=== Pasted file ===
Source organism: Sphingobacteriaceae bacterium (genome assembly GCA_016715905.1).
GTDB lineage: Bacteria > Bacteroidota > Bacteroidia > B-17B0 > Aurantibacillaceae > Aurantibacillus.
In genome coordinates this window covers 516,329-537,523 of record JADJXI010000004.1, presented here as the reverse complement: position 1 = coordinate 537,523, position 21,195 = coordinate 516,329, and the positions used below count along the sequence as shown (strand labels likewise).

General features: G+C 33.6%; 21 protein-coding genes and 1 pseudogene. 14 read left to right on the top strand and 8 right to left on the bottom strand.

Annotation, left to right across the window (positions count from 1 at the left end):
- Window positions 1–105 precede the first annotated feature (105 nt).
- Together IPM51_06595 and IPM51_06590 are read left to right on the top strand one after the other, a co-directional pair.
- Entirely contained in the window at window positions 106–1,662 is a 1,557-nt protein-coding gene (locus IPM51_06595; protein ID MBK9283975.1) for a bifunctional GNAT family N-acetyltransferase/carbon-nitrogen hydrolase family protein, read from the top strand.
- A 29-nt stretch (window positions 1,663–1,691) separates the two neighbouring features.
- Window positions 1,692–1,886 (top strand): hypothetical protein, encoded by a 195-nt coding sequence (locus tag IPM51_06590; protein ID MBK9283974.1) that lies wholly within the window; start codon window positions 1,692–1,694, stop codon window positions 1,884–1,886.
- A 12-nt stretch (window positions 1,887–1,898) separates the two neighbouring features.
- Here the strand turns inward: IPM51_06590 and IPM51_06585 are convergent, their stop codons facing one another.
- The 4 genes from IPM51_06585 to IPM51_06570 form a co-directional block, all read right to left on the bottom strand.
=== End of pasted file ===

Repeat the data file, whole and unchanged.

Source organism: Sphingobacteriaceae bacterium (genome assembly GCA_016715905.1).
GTDB lineage: Bacteria > Bacteroidota > Bacteroidia > B-17B0 > Aurantibacillaceae > Aurantibacillus.
In genome coordinates this window covers 516,329-537,523 of record JADJXI010000004.1, presented here as the reverse complement: position 1 = coordinate 537,523, position 21,195 = coordinate 516,329, and the positions used below count along the sequence as shown (strand labels likewise).

General features: G+C 33.6%; 21 protein-coding genes and 1 pseudogene. 14 read left to right on the top strand and 8 right to left on the bottom strand.

Annotation, left to right across the window (positions count from 1 at the left end):
- Window positions 1–105 precede the first annotated feature (105 nt).
- Together IPM51_06595 and IPM51_06590 are read left to right on the top strand one after the other, a co-directional pair.
- Entirely contained in the window at window positions 106–1,662 is a 1,557-nt protein-coding gene (locus IPM51_06595; protein ID MBK9283975.1) for a bifunctional GNAT family N-acetyltransferase/carbon-nitrogen hydrolase family protein, read from the top strand.
- A 29-nt stretch (window positions 1,663–1,691) separates the two neighbouring features.
- Window positions 1,692–1,886 (top strand): hypothetical protein, encoded by a 195-nt coding sequence (locus tag IPM51_06590; protein ID MBK9283974.1) that lies wholly within the window; start codon window positions 1,692–1,694, stop codon window positions 1,884–1,886.
- A 12-nt stretch (window positions 1,887–1,898) separates the two neighbouring features.
- Here the strand turns inward: IPM51_06590 and IPM51_06585 are convergent, their stop codons facing one another.
- The 4 genes from IPM51_06585 to IPM51_06570 form a co-directional block, all read right to left on the bottom strand.